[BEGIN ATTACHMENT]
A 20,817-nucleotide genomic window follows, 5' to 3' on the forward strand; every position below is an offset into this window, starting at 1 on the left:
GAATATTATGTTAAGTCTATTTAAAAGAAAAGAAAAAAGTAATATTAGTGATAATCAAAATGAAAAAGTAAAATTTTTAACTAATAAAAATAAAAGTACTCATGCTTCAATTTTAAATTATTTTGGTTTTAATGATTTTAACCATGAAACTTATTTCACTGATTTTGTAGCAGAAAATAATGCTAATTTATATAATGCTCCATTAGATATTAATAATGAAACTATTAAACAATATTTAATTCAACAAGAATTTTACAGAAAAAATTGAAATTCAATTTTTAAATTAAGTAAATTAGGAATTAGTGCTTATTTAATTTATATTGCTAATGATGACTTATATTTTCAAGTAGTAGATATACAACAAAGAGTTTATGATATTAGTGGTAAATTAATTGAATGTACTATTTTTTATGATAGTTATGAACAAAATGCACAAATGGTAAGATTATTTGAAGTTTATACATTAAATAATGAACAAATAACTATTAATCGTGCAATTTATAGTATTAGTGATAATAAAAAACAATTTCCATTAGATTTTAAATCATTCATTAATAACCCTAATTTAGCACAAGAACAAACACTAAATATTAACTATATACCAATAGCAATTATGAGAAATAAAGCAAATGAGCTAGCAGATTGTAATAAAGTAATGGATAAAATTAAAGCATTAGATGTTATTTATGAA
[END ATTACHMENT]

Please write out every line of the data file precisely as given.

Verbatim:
A 20,817-nucleotide genomic window follows, 5' to 3' on the forward strand; every position below is an offset into this window, starting at 1 on the left:
GAATATTATGTTAAGTCTATTTAAAAGAAAAGAAAAAAGTAATATTAGTGATAATCAAAATGAAAAAGTAAAATTTTTAACTAATAAAAATAAAAGTACTCATGCTTCAATTTTAAATTATTTTGGTTTTAATGATTTTAACCATGAAACTTATTTCACTGATTTTGTAGCAGAAAATAATGCTAATTTATATAATGCTCCATTAGATATTAATAATGAAACTATTAAACAATATTTAATTCAACAAGAATTTTACAGAAAAAATTGAAATTCAATTTTTAAATTAAGTAAATTAGGAATTAGTGCTTATTTAATTTATATTGCTAATGATGACTTATATTTTCAAGTAGTAGATATACAACAAAGAGTTTATGATATTAGTGGTAAATTAATTGAATGTACTATTTTTTATGATAGTTATGAACAAAATGCACAAATGGTAAGATTATTTGAAGTTTATACATTAAATAATGAACAAATAACTATTAATCGTGCAATTTATAGTATTAGTGATAATAAAAAACAATTTCCATTAGATTTTAAATCATTCATTAATAACCCTAATTTAGCACAAGAACAAACACTAAATATTAACTATATACCAATAGCAATTATGAGAAATAAAGCAAATGAGCTAGCAGATTGTAATAAAGTAATGGATAAAATTAAAGCATTAGATGTTATTTATGAA